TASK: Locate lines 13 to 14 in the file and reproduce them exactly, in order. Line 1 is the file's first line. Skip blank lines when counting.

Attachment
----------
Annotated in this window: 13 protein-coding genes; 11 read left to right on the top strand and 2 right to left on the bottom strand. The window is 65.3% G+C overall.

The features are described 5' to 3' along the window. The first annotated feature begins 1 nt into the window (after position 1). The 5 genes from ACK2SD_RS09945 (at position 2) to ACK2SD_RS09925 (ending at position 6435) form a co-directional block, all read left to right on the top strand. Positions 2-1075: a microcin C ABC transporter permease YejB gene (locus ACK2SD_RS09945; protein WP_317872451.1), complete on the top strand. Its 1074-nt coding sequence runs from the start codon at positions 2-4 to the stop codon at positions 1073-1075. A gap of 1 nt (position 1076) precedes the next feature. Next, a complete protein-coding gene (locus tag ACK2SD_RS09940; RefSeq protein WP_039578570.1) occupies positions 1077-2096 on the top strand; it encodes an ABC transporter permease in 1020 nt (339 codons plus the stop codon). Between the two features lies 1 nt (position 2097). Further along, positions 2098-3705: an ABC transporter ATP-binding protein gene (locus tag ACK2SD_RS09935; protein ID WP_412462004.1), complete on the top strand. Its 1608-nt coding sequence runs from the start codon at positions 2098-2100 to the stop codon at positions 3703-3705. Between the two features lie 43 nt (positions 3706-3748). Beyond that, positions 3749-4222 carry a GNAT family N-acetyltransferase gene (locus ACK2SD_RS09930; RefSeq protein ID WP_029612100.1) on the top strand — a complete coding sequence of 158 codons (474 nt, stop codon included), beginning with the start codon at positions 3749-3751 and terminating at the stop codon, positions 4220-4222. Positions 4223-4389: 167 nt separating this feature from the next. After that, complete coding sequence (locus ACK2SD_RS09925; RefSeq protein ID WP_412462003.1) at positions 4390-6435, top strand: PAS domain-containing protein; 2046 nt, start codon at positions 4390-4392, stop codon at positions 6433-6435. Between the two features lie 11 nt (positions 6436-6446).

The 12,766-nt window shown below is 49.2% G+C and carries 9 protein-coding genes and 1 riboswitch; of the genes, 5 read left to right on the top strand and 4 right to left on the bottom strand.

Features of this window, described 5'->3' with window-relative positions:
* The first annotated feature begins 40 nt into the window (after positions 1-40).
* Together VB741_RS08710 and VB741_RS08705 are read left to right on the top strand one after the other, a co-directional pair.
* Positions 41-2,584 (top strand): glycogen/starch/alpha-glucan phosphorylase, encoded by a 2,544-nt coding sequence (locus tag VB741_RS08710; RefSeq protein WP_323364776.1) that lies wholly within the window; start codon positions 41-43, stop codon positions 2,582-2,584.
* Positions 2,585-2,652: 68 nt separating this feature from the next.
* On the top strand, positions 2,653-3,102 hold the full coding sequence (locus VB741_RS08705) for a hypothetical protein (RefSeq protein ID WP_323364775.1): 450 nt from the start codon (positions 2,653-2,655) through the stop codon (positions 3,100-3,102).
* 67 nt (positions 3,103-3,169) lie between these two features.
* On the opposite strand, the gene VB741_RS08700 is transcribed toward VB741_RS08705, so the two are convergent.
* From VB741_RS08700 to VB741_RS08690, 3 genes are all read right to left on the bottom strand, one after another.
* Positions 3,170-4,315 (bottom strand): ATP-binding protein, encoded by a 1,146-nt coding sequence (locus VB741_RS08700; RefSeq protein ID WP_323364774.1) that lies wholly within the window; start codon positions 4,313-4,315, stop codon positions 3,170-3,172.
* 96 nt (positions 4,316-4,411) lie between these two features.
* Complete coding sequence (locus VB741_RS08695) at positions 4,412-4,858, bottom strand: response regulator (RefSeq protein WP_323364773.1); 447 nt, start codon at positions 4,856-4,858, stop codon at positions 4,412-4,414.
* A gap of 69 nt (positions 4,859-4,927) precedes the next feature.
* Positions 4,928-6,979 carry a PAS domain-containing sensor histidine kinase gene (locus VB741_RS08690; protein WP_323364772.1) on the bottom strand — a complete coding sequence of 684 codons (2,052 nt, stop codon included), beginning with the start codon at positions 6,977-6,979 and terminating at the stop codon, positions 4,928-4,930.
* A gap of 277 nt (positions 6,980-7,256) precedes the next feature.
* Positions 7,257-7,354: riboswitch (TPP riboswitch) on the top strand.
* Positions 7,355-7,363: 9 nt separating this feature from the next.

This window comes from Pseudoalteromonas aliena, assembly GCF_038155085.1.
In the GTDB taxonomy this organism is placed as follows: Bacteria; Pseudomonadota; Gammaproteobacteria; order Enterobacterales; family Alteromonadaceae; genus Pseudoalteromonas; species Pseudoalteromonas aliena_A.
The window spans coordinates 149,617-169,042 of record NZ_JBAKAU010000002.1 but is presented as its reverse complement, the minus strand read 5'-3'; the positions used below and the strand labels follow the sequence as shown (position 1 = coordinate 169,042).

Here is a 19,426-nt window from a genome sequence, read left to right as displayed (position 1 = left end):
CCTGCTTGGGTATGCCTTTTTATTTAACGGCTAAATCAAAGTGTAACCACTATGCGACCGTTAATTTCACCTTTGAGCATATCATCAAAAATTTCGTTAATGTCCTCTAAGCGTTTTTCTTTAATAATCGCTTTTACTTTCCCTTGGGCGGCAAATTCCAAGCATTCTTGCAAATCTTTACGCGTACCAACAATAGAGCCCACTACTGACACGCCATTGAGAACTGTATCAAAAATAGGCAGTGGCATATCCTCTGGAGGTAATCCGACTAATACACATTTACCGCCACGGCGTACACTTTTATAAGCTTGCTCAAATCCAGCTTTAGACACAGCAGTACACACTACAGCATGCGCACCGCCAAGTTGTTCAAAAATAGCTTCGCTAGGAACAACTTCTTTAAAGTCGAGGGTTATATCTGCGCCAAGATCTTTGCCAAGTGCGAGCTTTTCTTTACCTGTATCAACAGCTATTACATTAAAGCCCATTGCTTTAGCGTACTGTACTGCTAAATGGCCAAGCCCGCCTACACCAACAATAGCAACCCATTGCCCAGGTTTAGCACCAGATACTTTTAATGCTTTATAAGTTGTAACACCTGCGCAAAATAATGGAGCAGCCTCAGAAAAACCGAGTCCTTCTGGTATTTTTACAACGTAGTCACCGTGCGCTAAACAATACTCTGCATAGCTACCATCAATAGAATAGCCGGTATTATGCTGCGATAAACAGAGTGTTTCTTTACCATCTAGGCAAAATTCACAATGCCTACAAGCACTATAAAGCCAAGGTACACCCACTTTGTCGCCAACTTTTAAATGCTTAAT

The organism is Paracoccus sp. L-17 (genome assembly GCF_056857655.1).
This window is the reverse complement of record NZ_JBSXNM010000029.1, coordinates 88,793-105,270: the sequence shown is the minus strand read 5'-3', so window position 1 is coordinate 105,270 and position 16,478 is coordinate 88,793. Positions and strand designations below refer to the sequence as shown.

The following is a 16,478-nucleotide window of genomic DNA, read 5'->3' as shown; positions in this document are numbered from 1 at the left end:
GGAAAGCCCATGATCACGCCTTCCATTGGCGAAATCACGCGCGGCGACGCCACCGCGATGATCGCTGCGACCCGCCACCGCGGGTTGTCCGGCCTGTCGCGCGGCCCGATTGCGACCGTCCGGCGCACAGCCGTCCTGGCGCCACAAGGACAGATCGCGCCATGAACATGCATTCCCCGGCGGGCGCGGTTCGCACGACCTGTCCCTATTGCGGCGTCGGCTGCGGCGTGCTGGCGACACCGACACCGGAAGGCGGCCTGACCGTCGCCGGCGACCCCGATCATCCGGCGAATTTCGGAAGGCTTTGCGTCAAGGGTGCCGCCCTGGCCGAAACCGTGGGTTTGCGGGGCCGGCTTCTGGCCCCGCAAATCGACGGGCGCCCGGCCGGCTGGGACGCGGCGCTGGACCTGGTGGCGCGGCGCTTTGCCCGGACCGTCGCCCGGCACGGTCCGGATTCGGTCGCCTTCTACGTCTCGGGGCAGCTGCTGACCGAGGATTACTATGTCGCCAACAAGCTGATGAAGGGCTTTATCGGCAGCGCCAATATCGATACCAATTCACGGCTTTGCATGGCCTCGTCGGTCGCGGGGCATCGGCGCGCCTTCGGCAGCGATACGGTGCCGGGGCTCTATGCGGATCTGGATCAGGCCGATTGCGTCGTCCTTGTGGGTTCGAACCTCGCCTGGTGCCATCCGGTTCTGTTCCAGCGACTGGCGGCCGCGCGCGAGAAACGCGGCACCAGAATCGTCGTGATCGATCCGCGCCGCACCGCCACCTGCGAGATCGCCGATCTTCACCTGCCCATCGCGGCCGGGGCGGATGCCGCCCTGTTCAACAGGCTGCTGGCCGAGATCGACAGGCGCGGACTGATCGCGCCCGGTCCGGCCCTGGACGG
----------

* Positions 3,170-4,315 (bottom strand): ATP-binding protein, encoded by a 1,146-nt coding sequence (locus VB741_RS08700; RefSeq protein ID WP_323364774.1) that lies wholly within the window; start codon positions 4,313-4,315, stop codon positions 3,170-3,172.
* 96 nt (positions 4,316-4,411) lie between these two features.